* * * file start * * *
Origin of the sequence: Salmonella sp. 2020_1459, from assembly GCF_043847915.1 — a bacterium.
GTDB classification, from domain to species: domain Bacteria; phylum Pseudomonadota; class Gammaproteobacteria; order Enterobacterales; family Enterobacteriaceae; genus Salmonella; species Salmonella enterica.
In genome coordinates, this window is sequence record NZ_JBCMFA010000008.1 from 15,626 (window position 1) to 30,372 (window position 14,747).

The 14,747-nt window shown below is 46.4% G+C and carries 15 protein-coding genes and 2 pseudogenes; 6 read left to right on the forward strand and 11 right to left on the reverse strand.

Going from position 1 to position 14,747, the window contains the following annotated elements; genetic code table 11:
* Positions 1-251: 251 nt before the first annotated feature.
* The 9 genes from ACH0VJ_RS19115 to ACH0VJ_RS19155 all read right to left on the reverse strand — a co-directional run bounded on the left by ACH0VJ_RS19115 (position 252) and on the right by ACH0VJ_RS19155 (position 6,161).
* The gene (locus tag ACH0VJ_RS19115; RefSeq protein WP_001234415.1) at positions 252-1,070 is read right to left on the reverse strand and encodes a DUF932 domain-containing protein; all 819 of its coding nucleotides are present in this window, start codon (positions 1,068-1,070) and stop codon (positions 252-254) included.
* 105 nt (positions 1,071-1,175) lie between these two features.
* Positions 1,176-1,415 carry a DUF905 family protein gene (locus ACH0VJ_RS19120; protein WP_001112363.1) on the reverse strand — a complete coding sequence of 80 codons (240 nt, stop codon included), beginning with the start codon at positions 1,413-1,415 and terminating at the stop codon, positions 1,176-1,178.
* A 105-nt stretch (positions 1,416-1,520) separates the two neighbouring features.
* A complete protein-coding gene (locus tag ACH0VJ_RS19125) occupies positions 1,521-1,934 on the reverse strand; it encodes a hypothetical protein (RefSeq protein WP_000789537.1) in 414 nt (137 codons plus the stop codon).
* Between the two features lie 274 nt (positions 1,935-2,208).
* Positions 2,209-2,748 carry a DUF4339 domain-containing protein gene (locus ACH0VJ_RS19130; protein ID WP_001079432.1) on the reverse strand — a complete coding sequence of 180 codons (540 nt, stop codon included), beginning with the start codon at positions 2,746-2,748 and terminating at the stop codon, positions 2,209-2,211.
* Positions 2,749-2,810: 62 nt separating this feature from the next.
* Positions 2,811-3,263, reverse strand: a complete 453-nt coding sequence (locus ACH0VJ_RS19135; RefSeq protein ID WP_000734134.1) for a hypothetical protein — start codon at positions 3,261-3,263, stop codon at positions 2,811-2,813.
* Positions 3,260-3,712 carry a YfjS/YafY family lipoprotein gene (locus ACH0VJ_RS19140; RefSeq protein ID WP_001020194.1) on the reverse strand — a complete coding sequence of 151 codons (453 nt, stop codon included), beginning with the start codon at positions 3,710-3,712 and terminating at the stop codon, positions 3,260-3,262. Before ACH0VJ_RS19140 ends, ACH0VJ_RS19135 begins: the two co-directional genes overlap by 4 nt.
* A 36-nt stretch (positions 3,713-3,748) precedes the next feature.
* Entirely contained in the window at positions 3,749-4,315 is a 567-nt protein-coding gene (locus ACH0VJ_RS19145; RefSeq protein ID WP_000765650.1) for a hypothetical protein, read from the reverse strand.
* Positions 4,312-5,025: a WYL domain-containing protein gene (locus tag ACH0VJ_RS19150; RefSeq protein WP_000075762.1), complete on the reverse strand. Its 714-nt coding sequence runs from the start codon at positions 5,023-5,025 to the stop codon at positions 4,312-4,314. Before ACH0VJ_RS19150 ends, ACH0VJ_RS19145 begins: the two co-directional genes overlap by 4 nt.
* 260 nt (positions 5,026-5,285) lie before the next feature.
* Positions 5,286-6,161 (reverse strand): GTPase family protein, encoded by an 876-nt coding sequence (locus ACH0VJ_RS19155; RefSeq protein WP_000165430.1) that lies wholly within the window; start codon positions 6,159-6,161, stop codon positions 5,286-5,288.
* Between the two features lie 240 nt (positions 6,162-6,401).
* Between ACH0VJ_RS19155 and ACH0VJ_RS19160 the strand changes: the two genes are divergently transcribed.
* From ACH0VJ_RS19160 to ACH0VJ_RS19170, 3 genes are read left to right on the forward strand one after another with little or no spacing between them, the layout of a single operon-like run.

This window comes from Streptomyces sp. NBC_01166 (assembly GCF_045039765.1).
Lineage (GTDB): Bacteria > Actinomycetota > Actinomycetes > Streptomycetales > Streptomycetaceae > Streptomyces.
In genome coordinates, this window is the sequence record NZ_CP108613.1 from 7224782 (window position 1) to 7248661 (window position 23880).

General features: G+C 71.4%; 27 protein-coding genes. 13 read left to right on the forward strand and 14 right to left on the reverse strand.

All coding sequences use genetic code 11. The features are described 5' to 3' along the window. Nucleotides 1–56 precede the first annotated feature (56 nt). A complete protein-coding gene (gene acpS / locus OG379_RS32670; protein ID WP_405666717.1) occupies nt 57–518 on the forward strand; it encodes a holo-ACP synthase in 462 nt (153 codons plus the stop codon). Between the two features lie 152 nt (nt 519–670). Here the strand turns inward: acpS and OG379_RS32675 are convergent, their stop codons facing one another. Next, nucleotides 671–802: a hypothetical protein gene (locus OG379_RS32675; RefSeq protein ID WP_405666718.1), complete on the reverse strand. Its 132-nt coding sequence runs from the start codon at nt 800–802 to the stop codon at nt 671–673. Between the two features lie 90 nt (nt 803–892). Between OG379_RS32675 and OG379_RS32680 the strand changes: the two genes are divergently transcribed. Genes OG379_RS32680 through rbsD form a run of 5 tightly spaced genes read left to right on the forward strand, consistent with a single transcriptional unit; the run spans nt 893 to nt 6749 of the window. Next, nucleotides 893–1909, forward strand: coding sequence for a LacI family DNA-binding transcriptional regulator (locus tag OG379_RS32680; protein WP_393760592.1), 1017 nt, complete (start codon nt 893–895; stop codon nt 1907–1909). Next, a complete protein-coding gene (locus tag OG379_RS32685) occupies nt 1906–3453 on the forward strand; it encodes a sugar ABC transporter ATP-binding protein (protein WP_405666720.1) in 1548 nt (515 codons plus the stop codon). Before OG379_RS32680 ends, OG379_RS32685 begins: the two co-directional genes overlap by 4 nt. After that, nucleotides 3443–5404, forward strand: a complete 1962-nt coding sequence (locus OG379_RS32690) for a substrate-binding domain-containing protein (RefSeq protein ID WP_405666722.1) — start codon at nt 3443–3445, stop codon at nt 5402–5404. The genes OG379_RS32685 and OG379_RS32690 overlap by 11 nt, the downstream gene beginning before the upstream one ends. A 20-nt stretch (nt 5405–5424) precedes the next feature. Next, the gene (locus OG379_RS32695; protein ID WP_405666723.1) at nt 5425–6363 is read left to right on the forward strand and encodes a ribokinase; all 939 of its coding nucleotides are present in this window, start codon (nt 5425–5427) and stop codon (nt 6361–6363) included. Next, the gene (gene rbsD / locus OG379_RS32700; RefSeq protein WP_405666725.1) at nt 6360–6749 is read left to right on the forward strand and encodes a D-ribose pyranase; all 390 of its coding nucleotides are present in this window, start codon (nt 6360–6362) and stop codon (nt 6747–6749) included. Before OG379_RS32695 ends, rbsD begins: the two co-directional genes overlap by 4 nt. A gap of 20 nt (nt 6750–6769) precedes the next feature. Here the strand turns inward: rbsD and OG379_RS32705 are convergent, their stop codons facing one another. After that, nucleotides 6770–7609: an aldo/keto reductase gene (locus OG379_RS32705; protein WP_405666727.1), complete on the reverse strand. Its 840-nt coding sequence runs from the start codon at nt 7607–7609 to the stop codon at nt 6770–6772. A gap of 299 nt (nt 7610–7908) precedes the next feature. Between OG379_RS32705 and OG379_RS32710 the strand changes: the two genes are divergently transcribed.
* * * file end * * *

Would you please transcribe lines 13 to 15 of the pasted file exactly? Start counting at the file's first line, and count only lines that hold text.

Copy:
* Between the two features lie 274 nt (positions 1,935-2,208).
* Positions 2,209-2,748 carry a DUF4339 domain-containing protein gene (locus ACH0VJ_RS19130; protein ID WP_001079432.1) on the reverse strand — a complete coding sequence of 180 codons (540 nt, stop codon included), beginning with the start codon at positions 2,746-2,748 and terminating at the stop codon, positions 2,209-2,211.
* Positions 2,749-2,810: 62 nt separating this feature from the next.